October 29, 2012 While the rest of the federal government shut down Monday, the U.S. Supreme Court was open for business as usual — at least long enough to hear two cases argued. It is hardly the first time that the high court was the macho guy in town, staying open when the rest of the government was closed.
October 29, 2012 The Supreme Court will consider whether to allow a challenge to the Foreign Intelligence Surveillance Act on Monday. Opponents of the law call it unnecessarily intrusive, but that's not actually what's at stake. Rather, the court will examine whether a challenge can be made in the first place.
October 19, 2012 A federal appeals court ruling has catapulted a New York case to the head of the line, as the Supreme Court considers which of many cases it should use to decide whether the Defense of Marriage Act is constitutional. The case involves a widow who paid taxes on her same-sex spouse's estate.
October 14, 2012 The five-term senator, a moderate Republican-turned-Democrat, was a key member of the Judiciary Committee and consistently a thorn for leaders of both political parties and their presidents. Specter died of complications from non-Hodgkins lymphoma at his home in Philadelphia on Sunday. He was 82.
October 10, 2012 At issue is whether the University of Texas, Austin discriminated against a white applicant when it did not offer her a spot. At Wednesday's argument, a court majority seemed poised to reverse or severely cut back previous decisions related to affirmative action programs in college admissions.
October 10, 2012 The Supreme Court has twice in the past 35 years ruled that race may be one of many factors in determining college admissions, as long as there are no racial quotas. But in agreeing to revisit the issue, the justices are indicating a possible change in course. They hear oral arguments Wednesday.
October 1, 2012 At issue is whether a group of Nigerians granted political asylum in the U.S. can use the Alien Tort Statute to sue Anglo-Dutch energy company Shell for its alleged practices in Nigeria. The justices sharply questioned both the plaintiffs' attorney as well as Shell's lawyer.
October 1, 2012 Decisions are expected this term on affirmative action in higher education, same-sex marriage, the Voting Rights Act and a lot of privacy issues. The court opens the term Monday by taking a look at a case brought against Shell Oil by 12 Nigerians granted political asylum in the U.S.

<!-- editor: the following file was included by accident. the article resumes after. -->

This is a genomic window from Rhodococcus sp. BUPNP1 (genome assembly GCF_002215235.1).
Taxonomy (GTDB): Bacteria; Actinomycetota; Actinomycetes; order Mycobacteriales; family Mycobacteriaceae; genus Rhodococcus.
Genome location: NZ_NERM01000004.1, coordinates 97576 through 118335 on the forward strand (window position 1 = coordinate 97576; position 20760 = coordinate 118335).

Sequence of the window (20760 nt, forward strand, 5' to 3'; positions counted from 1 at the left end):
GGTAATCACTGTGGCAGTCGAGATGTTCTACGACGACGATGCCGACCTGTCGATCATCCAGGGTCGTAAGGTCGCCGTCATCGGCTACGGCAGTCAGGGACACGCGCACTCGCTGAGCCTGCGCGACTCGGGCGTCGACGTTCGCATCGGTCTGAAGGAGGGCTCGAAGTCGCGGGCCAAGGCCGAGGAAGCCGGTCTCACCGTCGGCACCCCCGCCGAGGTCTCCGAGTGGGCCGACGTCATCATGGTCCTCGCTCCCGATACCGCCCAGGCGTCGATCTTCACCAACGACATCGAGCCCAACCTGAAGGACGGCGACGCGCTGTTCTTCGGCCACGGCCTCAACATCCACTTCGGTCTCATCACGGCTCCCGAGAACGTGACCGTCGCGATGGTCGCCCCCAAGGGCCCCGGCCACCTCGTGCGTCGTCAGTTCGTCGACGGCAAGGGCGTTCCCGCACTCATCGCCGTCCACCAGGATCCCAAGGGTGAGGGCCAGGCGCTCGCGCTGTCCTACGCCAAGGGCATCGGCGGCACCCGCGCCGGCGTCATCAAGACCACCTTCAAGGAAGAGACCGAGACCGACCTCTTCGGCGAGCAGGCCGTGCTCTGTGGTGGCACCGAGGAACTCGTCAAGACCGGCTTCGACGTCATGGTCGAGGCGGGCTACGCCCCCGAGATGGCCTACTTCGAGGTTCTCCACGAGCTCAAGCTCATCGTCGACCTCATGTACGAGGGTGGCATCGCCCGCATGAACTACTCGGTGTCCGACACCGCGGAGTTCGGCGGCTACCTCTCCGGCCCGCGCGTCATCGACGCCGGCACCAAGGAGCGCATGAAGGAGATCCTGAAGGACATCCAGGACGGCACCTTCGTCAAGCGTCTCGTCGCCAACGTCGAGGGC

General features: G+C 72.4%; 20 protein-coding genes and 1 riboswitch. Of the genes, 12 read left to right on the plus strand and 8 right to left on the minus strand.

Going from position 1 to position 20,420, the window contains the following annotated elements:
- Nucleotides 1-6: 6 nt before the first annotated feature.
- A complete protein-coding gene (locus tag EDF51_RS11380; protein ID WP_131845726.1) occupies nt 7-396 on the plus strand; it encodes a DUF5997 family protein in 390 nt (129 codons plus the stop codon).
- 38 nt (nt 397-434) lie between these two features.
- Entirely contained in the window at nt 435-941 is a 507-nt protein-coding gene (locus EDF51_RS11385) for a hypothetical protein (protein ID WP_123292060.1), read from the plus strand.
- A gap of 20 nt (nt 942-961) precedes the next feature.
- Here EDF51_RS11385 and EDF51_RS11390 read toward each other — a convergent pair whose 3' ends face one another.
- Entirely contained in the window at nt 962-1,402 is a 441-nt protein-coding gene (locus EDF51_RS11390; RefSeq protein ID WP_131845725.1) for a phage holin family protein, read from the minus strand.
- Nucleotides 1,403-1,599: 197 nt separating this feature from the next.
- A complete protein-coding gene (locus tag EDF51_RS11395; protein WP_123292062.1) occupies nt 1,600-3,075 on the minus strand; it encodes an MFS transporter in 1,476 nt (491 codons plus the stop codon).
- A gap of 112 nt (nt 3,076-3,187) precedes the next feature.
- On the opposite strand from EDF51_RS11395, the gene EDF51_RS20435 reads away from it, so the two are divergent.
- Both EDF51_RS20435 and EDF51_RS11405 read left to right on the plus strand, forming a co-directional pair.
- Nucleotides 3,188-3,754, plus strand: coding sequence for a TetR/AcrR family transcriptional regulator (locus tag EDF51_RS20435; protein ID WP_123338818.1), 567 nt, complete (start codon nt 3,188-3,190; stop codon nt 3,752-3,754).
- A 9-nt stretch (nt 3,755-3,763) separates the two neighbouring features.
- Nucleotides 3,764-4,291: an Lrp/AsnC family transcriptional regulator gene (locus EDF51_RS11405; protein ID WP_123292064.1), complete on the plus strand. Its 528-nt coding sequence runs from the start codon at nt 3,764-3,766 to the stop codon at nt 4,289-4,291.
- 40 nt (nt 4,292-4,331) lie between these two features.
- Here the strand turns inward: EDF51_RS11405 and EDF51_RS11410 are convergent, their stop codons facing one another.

July 25, 2012 Interviewing a sitting Supreme Court justice is an unusual opportunity for a journalist. If that justice is Antonin Scalia, it's also a chance to engage in some memorable give-and-take.
July 25, 2012 In an NPR interview, Supreme Court Justice Antonin Scalia talked about his new book, his relationships on the court and a recent leak to CBS alleging anger among the justices over the health care ruling. He denied that the decision sparked acrimony: "You shouldn't believe this stuff you read in the press."
July 22, 2012 District court nominees, though largely uncontroversial, have been drawn into the web of partisan stalling. There are currently 21 federal judicial nominees pending before the Senate. Four are uncontroversial appeals court nominees reported out of committee months ago. Seventeen are district court nominees.
July 16, 2012 Justice Antonin Scalia's dissent in the Arizona immigration case led a noted liberal to call for his resignation, and a fellow conservative jurist likened it to a "campaign speech." But during a quarter century on the high court, the colorful Scalia's writings — even in the minority — have sometimes steered the court.